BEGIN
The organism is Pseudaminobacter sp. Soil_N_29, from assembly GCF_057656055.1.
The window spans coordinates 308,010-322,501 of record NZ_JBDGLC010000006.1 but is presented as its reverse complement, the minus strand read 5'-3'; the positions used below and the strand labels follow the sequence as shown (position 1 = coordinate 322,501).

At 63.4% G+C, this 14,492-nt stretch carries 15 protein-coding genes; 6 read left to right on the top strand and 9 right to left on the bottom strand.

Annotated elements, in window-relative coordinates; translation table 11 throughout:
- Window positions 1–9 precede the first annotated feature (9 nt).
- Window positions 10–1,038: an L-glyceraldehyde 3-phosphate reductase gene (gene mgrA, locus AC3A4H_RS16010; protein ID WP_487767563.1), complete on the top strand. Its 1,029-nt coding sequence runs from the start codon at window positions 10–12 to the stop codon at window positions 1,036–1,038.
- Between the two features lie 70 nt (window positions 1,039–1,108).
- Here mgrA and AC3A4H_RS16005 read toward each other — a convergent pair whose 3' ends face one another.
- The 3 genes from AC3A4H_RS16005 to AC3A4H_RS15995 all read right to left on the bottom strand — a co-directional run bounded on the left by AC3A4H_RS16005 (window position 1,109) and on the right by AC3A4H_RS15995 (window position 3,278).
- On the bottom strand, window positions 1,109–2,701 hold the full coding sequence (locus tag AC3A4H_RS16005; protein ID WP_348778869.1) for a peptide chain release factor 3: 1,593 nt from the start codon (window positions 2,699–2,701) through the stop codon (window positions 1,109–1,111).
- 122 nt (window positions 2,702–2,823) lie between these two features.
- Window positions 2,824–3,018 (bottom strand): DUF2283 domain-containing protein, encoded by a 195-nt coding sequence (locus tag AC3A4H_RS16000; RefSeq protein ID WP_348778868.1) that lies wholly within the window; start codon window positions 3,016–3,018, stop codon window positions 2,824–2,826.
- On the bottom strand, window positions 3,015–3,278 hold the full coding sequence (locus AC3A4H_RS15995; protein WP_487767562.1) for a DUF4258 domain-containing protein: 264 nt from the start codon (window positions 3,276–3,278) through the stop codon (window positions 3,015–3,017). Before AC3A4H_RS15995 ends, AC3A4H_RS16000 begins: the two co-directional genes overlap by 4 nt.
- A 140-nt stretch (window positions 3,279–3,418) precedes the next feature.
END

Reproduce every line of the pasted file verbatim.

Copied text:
The organism is Pseudaminobacter sp. Soil_N_29, from assembly GCF_057656055.1.
The window spans coordinates 308,010-322,501 of record NZ_JBDGLC010000006.1 but is presented as its reverse complement, the minus strand read 5'-3'; the positions used below and the strand labels follow the sequence as shown (position 1 = coordinate 322,501).

At 63.4% G+C, this 14,492-nt stretch carries 15 protein-coding genes; 6 read left to right on the top strand and 9 right to left on the bottom strand.

Annotated elements, in window-relative coordinates; translation table 11 throughout:
- Window positions 1–9 precede the first annotated feature (9 nt).
- Window positions 10–1,038: an L-glyceraldehyde 3-phosphate reductase gene (gene mgrA, locus AC3A4H_RS16010; protein ID WP_487767563.1), complete on the top strand. Its 1,029-nt coding sequence runs from the start codon at window positions 10–12 to the stop codon at window positions 1,036–1,038.
- Between the two features lie 70 nt (window positions 1,039–1,108).
- Here mgrA and AC3A4H_RS16005 read toward each other — a convergent pair whose 3' ends face one another.
- The 3 genes from AC3A4H_RS16005 to AC3A4H_RS15995 all read right to left on the bottom strand — a co-directional run bounded on the left by AC3A4H_RS16005 (window position 1,109) and on the right by AC3A4H_RS15995 (window position 3,278).
- On the bottom strand, window positions 1,109–2,701 hold the full coding sequence (locus tag AC3A4H_RS16005; protein ID WP_348778869.1) for a peptide chain release factor 3: 1,593 nt from the start codon (window positions 2,699–2,701) through the stop codon (window positions 1,109–1,111).
- 122 nt (window positions 2,702–2,823) lie between these two features.
- Window positions 2,824–3,018 (bottom strand): DUF2283 domain-containing protein, encoded by a 195-nt coding sequence (locus tag AC3A4H_RS16000; RefSeq protein ID WP_348778868.1) that lies wholly within the window; start codon window positions 3,016–3,018, stop codon window positions 2,824–2,826.
- On the bottom strand, window positions 3,015–3,278 hold the full coding sequence (locus AC3A4H_RS15995; protein WP_487767562.1) for a DUF4258 domain-containing protein: 264 nt from the start codon (window positions 3,276–3,278) through the stop codon (window positions 3,015–3,017). Before AC3A4H_RS15995 ends, AC3A4H_RS16000 begins: the two co-directional genes overlap by 4 nt.
- A 140-nt stretch (window positions 3,279–3,418) precedes the next feature.